Two themes dominated financial headlines in 2018: economic growth and interest rates. What’s interesting is how context and time can change the conversation around these themes. As we roll into 2019, both economic growth and interest rates are at a turning point.
Economic growth was substantial in 2018 with one of the most robust expansionary periods in recent U.S. history, though sentiment around the general economy seems to have turned quickly. Will this year see the end of this expansionary period? Will it see the start of a recession?
2019 interest rate expectations changed dramatically in the last months of 2018. Experts predicted additional increases in the federal funds rate, but now forecast none. Some experts think we may even see rates decline in 2019.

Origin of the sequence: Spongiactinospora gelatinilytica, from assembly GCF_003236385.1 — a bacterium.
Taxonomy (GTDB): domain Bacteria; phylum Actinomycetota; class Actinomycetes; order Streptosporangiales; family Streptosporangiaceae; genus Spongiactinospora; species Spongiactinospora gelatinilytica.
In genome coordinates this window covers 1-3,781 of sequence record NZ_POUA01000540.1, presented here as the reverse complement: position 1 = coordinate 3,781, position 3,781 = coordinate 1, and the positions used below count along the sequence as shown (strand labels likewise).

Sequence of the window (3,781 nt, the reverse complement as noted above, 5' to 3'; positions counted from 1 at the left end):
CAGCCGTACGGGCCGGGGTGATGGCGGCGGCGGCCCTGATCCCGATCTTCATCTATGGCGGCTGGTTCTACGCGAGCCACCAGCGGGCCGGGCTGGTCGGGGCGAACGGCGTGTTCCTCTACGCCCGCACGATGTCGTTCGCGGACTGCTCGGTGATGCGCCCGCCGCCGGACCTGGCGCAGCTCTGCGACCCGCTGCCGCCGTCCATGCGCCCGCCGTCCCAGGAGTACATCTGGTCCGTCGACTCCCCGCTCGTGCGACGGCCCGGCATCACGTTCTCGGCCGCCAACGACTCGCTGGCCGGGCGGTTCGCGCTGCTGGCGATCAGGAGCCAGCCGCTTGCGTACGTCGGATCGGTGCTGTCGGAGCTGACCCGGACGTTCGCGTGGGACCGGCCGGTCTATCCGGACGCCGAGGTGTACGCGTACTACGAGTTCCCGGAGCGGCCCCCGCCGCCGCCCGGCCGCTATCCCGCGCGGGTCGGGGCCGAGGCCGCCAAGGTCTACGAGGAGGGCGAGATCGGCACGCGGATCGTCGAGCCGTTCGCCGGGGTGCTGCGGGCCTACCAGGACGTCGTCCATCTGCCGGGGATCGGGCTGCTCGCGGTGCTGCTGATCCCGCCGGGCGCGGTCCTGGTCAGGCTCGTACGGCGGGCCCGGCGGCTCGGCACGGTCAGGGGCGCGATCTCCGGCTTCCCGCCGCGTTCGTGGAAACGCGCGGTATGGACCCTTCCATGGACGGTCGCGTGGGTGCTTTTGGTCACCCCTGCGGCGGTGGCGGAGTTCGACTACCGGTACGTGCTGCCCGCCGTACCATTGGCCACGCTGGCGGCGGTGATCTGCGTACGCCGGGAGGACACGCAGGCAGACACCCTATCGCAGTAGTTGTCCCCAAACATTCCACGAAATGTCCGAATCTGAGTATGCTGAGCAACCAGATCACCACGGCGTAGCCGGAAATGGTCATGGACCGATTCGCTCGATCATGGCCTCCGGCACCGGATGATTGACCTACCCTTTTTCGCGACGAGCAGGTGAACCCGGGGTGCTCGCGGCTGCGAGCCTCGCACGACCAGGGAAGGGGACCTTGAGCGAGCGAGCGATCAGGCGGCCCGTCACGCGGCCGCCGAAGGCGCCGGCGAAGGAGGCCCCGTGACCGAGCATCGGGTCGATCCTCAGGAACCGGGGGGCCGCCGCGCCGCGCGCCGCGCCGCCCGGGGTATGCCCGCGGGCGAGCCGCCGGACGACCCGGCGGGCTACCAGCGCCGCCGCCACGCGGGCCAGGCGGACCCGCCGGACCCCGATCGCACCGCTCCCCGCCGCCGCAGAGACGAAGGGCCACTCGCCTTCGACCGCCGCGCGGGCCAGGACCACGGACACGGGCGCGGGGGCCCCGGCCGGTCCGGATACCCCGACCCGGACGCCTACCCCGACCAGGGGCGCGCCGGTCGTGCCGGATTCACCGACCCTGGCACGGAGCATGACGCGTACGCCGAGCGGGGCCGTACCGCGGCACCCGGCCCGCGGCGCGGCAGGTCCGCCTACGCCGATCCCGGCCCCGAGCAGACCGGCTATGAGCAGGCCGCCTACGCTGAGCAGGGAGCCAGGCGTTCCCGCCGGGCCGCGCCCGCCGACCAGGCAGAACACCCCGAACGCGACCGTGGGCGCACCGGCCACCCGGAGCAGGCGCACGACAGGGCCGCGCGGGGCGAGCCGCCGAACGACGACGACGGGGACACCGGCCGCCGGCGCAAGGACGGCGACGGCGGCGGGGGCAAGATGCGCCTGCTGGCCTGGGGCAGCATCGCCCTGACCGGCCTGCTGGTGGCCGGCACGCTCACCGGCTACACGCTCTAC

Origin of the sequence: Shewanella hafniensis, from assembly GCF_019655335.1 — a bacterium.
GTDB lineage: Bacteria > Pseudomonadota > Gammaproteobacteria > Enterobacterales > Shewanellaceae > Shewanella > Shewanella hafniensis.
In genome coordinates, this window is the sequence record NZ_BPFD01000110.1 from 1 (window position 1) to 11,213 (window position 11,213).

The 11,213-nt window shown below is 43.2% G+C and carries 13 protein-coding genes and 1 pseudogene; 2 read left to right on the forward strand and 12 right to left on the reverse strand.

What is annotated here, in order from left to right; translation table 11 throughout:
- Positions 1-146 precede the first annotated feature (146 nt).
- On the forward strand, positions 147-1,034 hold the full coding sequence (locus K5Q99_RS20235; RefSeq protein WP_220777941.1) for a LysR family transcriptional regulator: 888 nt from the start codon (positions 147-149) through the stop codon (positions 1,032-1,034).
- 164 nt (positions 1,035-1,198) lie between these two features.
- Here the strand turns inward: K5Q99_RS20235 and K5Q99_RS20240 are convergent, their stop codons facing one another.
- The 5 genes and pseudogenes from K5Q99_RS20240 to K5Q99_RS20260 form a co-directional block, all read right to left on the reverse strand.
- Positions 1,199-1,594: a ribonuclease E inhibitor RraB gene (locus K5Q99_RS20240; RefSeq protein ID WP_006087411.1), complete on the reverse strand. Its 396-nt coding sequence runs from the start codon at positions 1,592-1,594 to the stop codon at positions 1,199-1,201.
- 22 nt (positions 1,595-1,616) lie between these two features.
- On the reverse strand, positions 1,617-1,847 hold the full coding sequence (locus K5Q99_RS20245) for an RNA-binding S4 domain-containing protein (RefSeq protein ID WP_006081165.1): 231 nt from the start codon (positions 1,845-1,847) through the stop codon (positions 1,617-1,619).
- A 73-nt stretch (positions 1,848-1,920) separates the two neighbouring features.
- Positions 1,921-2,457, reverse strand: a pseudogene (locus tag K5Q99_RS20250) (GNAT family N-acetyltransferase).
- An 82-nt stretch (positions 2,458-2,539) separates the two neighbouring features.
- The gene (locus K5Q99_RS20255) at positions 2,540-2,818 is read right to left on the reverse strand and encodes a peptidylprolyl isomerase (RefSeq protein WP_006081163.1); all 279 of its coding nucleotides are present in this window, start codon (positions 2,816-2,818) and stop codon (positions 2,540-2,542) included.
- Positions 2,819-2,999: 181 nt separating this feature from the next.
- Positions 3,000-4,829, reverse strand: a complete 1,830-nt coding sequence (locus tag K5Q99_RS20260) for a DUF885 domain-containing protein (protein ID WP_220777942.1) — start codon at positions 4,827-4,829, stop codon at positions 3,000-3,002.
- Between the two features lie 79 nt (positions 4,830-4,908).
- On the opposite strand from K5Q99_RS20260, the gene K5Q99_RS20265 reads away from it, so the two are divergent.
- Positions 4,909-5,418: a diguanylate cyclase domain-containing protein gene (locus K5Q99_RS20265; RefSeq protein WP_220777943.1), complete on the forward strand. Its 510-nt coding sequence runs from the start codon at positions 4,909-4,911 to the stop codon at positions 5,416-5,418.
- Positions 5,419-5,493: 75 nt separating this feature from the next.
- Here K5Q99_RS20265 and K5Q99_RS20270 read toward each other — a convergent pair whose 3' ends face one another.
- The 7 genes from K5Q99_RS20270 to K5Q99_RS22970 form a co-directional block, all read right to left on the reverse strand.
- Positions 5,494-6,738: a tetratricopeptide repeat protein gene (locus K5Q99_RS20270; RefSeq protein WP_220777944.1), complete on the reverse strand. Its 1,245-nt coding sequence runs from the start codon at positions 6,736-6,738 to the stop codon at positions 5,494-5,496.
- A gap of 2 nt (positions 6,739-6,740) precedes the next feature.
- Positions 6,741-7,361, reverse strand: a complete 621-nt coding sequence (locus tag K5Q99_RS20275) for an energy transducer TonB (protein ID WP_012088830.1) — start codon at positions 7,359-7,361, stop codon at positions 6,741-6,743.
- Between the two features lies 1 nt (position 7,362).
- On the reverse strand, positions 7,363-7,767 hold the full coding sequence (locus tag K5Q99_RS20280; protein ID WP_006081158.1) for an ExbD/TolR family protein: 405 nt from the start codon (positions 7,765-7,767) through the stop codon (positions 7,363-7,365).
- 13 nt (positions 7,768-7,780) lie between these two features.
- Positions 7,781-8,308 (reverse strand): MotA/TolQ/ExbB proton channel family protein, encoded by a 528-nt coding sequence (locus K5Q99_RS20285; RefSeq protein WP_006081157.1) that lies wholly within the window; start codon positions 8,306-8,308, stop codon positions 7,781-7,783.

In 2018, the municipal market saw the lowest issuance volume since 2013. The dominant cause of this drop was the elimination of advance refundings, which have not been this low since 2002, and we expect 2019’s volume to follow suit. However, 2020 and beyond should see growth as a significant number of deals become refundable. Last year was a solid year for bond elections once again, and with long-term interest rates still very low, new money issuance should be strong.
This year is stacking up to be full of possibilities and challenges for municipal issuers, and we take great pride in being able to help advance communities across the nation. Yet, to understand the year ahead of us, it’s important to look at the one that came before. We have compiled this Municipal Finance Year in Review to help you do just that, and we hope you find it useful.
Head of Public Finance
Hilltop Securities Inc.